Rose Consort of Viols
Choir of King’s College, Aberdeen/David J. Smith (harpsichord)
rec. St Mary’s Chapel, Blairs, Aberdeen, UK
Texts and translations included
VOX REGIS VXR0004 [66:32]
It makes much sense to bring together music by Peter Philips and Richard Dering into one recording. Both were Catholic, went to Italy to broaden their horizons and stayed on the continent, more particularly in Brussels, in the Spanish Netherlands, after that. This suggests that they must have been in touch with each other, as well as with John Bull, who also worked in Brussels, but there is no documentary evidence of that.
Philips was a pupil of Byrd, and, like his teacher, a convinced Catholic. It was the reason he left England in 1582. After a short stay in Brussels, he travelled to Italy, where he came under the spell of the Italian style, which left its mark on his development as a composer of vocal music. His motets and madrigals reflect the influence of what he had heard and learnt in Italy.
It has been thought that Dering was a Catholic from birth, like Philips, but it is more likely that he was born in Protestant circles. He was the illegitimate son of Henry Dering of Liss, Hampshire, and probably of Elizabeth, sister of Henry, Lord Grey of Ruthin and 6th Earl of Kent. It is not known for sure when he went to Italy, but his presence in Rome is documented in 1612. It seems that he converted to Catholicism during his stay in Italy. He decided not to return to England, but went to Brussels instead, where in 1617 he became organist of the convent of English nuns. He returned to England in 1625, when he was appointed organist to Queen Henrietta Maria (herself a Catholic) soon after her marriage to Charles I.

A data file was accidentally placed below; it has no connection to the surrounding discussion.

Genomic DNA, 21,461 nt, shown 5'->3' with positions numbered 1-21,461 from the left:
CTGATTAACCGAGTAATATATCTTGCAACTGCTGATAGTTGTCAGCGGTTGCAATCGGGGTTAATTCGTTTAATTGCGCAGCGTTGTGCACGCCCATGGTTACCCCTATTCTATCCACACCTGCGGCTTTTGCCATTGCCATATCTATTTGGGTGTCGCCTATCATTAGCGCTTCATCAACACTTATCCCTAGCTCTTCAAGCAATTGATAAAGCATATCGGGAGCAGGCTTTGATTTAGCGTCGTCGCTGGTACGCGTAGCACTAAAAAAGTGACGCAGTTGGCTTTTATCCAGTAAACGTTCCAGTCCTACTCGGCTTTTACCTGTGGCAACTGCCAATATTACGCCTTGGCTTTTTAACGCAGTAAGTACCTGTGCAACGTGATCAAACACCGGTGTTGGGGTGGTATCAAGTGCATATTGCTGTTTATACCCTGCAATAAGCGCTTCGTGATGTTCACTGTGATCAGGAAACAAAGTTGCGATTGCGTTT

The programme includes mainly consort music by Philips and Dering. In both cases this is not the part of their oeuvre for which they are particularly known. Philips is a household name, but it is mainly his keyboard music and his motets which are part of the standard repertoire. Dering, on the other hand, is a virtually neglected composer who is badly represented on disc. Some of his motets have been recorded several times, but most of his output has been recorded only once or not at all, and almost always as part of anthologies.
Most of Philips' instrumental music – either for keyboard or for a consort of viols – has come down down to us thanks to Francis Tregian, who put together the famous Fitzwilliam Virginal Book. Some of his partbooks with instrumental music include pieces by Philips, which were either originally written for consort or as arrangements of keyboard works. They were likely written for performance at the court in Brussels. In the case of the arrangements is has not been possible to establish which form was the original one. The present disc shows the differences in that two pieces have been recorded in both the keyboard and the consort versions: Paget Pavan and Paget Galliard. The titles refer to Thomas Paget, a prominent English Roman Catholic refugee, who was Philips’ companion during their travels across Europe from 1585 to 1590. In the latter year Paget died, and this pavan and galliard may have been written in his memory. It is notable that Philips avoids one of the most popular forms of English consort music, the fantasia or fancy. He rather focused on dances, such as pavans, galliards and almandes. Whereas his vocal music bears witness to the Italian influence on his development as a composer, in his instrumental music it hardly manifests itself. The only token of his stay in Italy is the Aria del Gran Duca.
In his liner-notes to the recording of Philips’ consort music by The Parley of Instruments (Hyperion, 1988), Peter Holman suggests that Philips was acquainted with the violin, and that he probably intended his consort music to be played by violins. Obviously this is hard to prove; the present disc is a nice alternative to the Hyperion disc in that here the music is played on viols.